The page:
To sum up: If everything broke right, a new Rays stadium might bring in enough money for the team to turn a profit on it, barely. The only way for the Rays to get a windfall, then, would be to have the public pay for it — and even then (since they’d lose their stadium deduction), about a third of the new revenue would get siphoned off by MLB revenue sharing. So taxpayers are effectively being asked to foot the bill for $30 million in annual stadium subsidies, so that the Rays can get maybe $20-30 million more a year in net revenues.
In even simpler words: The Rays wouldn’t make money on the stadium. They’d make money on the subsidy. And that, in a nutshell, is what’s driving the new-stadium game: not obsolete stadiums, but the desire for public cash.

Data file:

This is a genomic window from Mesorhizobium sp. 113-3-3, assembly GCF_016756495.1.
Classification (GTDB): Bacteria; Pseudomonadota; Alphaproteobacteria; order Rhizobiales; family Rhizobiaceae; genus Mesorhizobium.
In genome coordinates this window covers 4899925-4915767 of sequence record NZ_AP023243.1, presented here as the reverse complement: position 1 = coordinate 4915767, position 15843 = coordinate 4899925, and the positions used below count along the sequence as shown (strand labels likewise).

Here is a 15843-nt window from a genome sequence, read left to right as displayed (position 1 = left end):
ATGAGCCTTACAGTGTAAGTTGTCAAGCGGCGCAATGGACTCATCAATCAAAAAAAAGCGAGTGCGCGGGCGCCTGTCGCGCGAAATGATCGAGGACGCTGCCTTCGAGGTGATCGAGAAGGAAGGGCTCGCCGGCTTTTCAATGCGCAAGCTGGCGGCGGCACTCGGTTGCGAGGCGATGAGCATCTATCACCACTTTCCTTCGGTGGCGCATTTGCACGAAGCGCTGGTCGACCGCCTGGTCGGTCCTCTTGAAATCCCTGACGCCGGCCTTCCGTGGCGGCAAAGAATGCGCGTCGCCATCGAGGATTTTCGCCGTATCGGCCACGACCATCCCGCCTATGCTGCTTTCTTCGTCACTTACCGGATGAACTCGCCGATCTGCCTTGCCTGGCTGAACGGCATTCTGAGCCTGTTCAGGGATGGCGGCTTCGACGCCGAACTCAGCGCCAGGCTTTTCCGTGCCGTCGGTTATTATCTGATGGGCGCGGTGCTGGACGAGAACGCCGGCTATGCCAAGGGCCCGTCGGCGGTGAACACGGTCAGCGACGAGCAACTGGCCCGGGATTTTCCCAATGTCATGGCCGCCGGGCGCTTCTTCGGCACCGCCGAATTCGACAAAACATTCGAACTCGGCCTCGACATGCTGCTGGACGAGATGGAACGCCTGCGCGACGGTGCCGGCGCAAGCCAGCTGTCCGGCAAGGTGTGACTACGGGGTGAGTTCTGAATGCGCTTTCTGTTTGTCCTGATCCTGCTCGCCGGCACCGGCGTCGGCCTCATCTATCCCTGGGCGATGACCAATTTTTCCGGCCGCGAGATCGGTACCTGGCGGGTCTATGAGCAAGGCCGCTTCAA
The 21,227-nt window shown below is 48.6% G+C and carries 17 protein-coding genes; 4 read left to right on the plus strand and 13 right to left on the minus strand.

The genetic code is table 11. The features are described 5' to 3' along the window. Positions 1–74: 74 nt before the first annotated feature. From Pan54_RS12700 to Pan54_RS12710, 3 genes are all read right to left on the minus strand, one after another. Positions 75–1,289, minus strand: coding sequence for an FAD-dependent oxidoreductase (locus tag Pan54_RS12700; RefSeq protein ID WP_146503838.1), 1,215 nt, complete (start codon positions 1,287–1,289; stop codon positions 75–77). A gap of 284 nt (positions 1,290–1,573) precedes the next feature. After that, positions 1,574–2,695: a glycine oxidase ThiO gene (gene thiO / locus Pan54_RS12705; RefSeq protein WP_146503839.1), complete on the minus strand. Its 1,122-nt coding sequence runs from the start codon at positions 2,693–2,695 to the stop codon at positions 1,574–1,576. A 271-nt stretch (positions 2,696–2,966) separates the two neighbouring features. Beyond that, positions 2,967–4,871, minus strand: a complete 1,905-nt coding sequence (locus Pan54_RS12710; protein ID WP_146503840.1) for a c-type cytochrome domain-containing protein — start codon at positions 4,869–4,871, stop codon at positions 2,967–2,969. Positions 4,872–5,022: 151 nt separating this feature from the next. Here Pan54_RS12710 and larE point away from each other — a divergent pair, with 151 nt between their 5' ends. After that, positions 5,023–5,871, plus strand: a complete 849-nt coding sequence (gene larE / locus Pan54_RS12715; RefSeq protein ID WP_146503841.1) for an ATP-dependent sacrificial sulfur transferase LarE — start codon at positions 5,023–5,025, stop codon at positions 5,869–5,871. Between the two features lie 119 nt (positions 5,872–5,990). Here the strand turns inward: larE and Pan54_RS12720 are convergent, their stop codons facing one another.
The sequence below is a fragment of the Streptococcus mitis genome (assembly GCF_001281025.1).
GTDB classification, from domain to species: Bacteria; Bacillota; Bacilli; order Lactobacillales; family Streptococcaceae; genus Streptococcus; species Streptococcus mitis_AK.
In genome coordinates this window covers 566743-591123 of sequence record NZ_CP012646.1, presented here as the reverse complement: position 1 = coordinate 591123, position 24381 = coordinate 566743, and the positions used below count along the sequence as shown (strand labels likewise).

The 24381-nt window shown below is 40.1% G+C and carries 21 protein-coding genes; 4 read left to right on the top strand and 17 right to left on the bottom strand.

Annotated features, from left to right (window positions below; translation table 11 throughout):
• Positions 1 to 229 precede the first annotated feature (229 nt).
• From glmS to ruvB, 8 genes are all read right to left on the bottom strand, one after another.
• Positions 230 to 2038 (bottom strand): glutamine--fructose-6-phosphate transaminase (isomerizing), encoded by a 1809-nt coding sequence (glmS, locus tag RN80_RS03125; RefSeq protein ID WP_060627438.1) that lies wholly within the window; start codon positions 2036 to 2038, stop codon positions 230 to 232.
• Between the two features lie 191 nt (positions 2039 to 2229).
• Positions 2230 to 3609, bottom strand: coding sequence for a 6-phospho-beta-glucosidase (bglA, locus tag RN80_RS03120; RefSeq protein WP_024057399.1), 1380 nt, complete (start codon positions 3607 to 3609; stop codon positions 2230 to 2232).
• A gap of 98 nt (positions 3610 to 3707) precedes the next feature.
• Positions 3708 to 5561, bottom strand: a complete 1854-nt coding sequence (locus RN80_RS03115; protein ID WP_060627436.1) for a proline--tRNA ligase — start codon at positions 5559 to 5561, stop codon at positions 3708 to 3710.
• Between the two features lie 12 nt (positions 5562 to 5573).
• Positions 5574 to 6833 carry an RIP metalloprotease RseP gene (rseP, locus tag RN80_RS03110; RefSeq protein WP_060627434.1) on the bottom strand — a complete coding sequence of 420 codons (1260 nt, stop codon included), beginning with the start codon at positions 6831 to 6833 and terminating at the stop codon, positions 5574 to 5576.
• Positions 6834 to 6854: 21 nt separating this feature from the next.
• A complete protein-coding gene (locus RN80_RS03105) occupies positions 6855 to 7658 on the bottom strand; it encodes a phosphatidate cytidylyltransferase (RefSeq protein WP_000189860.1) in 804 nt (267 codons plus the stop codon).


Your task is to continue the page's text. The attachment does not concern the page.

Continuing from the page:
We have no idea how close the numbers in the article are to reality. But if the math is even in the neighborhood, the suggestion is that the Rays would actually turn a profit if they footed the entire bill for the stadium. But it would not be very much. No, if the Rays want to really cash in on a new stadium, they need the subsidy. And if the taxpayers do pay up, a percentage of their money must be kicked up to MLB’s revenue sharing program.
And the rich get richer.